Talk About the Passion
Written by Amy Souza | Posted by: Anonymous
26-year-old Andrew Mudge is steeped in all three. He has written and directed four short films. He also edits them and acts in them. All of his shorts have traveled to film festivals. One even traveled to that famed fest in Park City, Utah.
"Since then, everything’s a little different," Mudge says. "When you have that card in your pocket, well, it’s kind of like the Harvard of film festivals."
In other words, festivals now call him.
The film that made it to Sundance is a ten-minute short called "Chicken Pox Pal." Mudge’s first two films had been 40 minutes and 32 minutes long, too long for the bigger film festivals’ short programs.
"Then," he says, "a very short plot came to me, and it seemed perfect for festivals. Basically the concept was chicken pox. Back when I was a kid, I thought it was funny that your parents wanted you to get the disease and they would bring someone over to infect you."
"Chicken Pox Pal" takes this notion one step further. It’s the story of a family who rents a Chicken Pox Pal who will, they hope, infect their child during the 48 hours that he comes to live with them. CPP 0824, who prefers to be called Teddy, is delivered to their doorstep all boxed up. When he emerges, it’s clear he’s not only focused on his goal to infect little Peter, but is also pleasant and helpful, the antithesis of their own ill-tempered devil. In the end, Teddy has to be packed up and shipped back to the lab for re-infection. But not everything is so straightforward. Given the choice between well-behaved Teddy and Hell’s spawn Peter, who do you think really gets sent back to the lab?
"Chicken Pox Pal" is weird and funny and just might be Mudge’s ticket to success. Not only did it screen at Sundance, Mudge has also sold it to the Sundance Channel and the Sci Fi Channel. Not bad for a film made for $5,000.
Like many beginning filmmakers, Mudge raised the funds for his movies by soliciting family and friends. He kept costs low by working with a skeleton crew. And he had access to 16mm equipment that a production company had shoved in its back room. He calls it a gold mine, which saved him from making his films on video.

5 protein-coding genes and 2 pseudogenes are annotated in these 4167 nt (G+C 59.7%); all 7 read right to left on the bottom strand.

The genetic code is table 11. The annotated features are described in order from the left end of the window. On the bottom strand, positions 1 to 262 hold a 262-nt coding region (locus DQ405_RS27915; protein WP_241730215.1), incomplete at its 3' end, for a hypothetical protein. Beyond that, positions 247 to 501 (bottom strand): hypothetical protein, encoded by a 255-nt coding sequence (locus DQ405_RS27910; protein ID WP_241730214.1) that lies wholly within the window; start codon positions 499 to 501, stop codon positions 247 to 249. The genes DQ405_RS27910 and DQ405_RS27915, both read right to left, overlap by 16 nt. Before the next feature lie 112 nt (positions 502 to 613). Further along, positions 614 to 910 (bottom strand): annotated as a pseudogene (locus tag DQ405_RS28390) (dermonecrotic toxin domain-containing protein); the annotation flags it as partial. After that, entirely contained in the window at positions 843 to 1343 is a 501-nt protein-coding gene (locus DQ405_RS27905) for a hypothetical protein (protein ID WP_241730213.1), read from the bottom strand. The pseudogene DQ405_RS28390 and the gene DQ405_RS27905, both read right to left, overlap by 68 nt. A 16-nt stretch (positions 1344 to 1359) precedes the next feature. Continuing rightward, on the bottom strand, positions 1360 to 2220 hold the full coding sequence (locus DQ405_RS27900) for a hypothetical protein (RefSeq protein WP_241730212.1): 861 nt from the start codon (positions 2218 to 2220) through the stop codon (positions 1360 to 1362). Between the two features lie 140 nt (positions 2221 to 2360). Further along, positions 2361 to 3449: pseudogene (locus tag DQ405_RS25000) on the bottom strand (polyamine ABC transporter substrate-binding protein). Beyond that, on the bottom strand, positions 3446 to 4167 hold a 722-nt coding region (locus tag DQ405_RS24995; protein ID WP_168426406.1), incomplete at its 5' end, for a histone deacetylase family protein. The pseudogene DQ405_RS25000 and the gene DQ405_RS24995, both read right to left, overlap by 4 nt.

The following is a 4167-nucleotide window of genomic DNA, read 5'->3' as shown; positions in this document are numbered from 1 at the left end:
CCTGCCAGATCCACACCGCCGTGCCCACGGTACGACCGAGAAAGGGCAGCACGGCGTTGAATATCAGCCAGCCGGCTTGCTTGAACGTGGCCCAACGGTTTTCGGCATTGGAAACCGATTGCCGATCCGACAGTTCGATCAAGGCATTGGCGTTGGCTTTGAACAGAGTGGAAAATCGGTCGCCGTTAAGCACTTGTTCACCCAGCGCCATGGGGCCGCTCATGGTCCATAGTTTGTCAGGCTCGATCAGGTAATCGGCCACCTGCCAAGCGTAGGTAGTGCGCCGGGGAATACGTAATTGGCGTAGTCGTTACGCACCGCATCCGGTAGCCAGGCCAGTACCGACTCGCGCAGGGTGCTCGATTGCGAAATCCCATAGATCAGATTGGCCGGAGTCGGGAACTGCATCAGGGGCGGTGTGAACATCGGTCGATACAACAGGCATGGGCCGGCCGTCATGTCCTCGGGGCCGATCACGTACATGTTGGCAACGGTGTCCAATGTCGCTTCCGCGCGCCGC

"I’m a classic film lover," he says. "I know a lot of DPs, and that’s their art. Writing and storytelling, that’s my art. But I edited on a flatbed editing machine. It’s prehistoric. It takes forever. And when you go and edit like they did 20 or 30 years ago, you create a bond to your film. You’ve been through hell with it."
Not quite the same feeling as working on an imac with Final Cut Pro.
After Sundance Mudge quit his day job to work full time on his next project, a feature-length screenplay.
"I made these four 16mm films with my own blood and sweat," he says. "If things work out, this will be a total step up from anything I’ve ever done."
From the looks of it, Mudge has impressed a good many people already. He recently received a phone call asking him to direct some ads for Ford. And soon he will head out to Los Angeles for a number of meetings with producers.
Still, writing a feature-length screenplay is a challenge.
"Short films are so easy. You work with the simplest concepts," he says. "What I’m going through now — I’ve been coming up with this story for five months, and I haven’t even started writing yet."
Mudge does, however, have in mind a number of elements that are "going to be fantastic." And he has an image in his head of places and characters. But with feature films, he says, he’s thinking in terms of competing with the big names. His film will have action, he says, and maybe one small star, but nothing like the caliber of your usual Hollywood blockbuster.
"The one edge is to try to make it really refreshing and original. There are only so many Arnold Schwarzenegger movies that people are going to go to. Eventually an audience is going to want to see something different."
Though "something different" rarely happens without passion, there’s also something else: the simple act of putting one foot in front of the other.
"Anybody can go make a movie. Movies can be as expensive as "Titanic" and as cheap as five bucks," Mudge says. "There’s no reason, if you have ideas, why you can’t take a video camera and shoot. See what it’s like to cut and edit. I still go out with my friends with a crappy camera and try stuff out and edit it together with two VCRs, just to see if a sequence works. It should be fun."
"One of my big pet peeves is people who go through their lives saying they’re going to make a movie, but first they need $3 million, or they’ll make a short, but first they need $20,000. I think they have a passion for making big waves, not a passion for making movies."
Very unlike Andrew Mudge, whose zeal for the craft of storytelling through words and pictures is palpable. Who, like a friend warned him, maybe shouldn’t move to Hollywood, for fear that his creative drive will be replaced by a ladder-climbing drive. Who, in three short years, has gone from soliciting family and friends for money to taking meetings in LA.
Maybe, in the end, it helps if you know some people. And sure, it helps if you know your stuff. But what would it be worth if you didn’t love what you were doing? Not much.